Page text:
A rare surgery was performed by a private Hyderabad hospital on a 3-year-old girl suffering from gelastic seizures, which used to make her have sudden bouts of laughter – for no obvious reason, situation, or cause.
Gelastic seizures are usually present in childhood, even in the newborn period, and are manifested by frequent attacks of inappropriate laughter resulting from seizure activity. Studies show that these are very rare and only one in every 200,000 children suffers from this abnormality.
The parents of Grace, who went around the hospitals for treatment with a futile result, later approached Kamineni Hospital at LB Nagar.
The child was evaluated when she had an abnormal laugh and was diagnosed to have gelastic seizure. She was found to have a sub-centimetre lesion in the hypothalamus (a part of the brain that houses a number of small nuclei that undertake a variety of functions), most probably hypothalamic hamartoma, and started on anti-seizure medications.
According to doctors, six months ago, the child used to get seizures once a month and it was lasting for 10 seconds, but recently the frequency increased to 5-6 times in a day and the duration of seizure to one minute. She also developed a new onset squint in left eye.
A team of a neurosurgeon, neurophysician, paediatrician and endocrinologist evaluated the child. She underwent imaging (MRI brain plain and contrast) in high end 3T MRI which showed large lesion extending from hypothalamus with compression on major vessels and nerves (especially to vision and extra ocular movements).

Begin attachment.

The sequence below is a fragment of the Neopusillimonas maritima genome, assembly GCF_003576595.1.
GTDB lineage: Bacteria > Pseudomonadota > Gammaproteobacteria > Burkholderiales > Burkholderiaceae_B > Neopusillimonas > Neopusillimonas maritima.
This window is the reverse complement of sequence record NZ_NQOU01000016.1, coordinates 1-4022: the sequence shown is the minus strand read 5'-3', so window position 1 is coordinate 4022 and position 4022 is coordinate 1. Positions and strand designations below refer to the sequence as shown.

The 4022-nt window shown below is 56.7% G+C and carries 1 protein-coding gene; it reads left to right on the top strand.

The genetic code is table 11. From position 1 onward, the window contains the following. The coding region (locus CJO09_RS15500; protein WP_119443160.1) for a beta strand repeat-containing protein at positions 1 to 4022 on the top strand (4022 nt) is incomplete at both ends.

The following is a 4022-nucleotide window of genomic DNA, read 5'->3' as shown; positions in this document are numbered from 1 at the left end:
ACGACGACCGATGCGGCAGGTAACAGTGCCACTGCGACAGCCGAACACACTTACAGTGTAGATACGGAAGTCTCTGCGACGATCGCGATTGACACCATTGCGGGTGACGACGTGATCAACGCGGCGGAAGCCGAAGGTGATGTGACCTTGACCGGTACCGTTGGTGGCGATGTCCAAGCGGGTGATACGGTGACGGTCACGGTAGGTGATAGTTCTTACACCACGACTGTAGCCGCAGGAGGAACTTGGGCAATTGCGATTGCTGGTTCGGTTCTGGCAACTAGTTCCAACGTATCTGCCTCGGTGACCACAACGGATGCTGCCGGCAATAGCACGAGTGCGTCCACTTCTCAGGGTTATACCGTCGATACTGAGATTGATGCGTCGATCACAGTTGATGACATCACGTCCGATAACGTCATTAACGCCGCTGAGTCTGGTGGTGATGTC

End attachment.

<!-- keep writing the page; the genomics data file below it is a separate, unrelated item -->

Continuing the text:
Endocrinologists diagnosed the child to have reached puberty stage (corresponding to 8 years of age) because neurons in the tumour function as a heterotopic hormone (GnRH) pulse-generator.
“The child’s parents were explained about the condition, rarity of disease, requirement of surgery and risk involved. Parents were explained about other modalities of treatment. After thorough counselling, the child was taken for craniotomy and excision of tumour using navigation under general anaesthesia. Having navigation in our armamentarium helped us to do surgery in a minimally invasive manner without disturbing major structures especially nerves responsible for vision, extra ocular movements and vessels. Post-surgery the frequency of seizures has significantly come down,” said Dr. Ramesh, Consultant Neurosurgeon, Minimal Access brain and spine surgeon, Kamineni Hospitals.
“The most common areas of the brain which give rise to gelastic seizures are the hypothalamus that regulates the pituitary gland. A common cause of gelastic epilepsy is a small tumour in the hypothalamus. The majority of such tumours are benign. Children with hypothalamic hamartomas usually have gelastic seizures, cognitive malfunction, behavioural disorder. Early identification, proper diagnosis and management would help children to have better outcomes,” he added.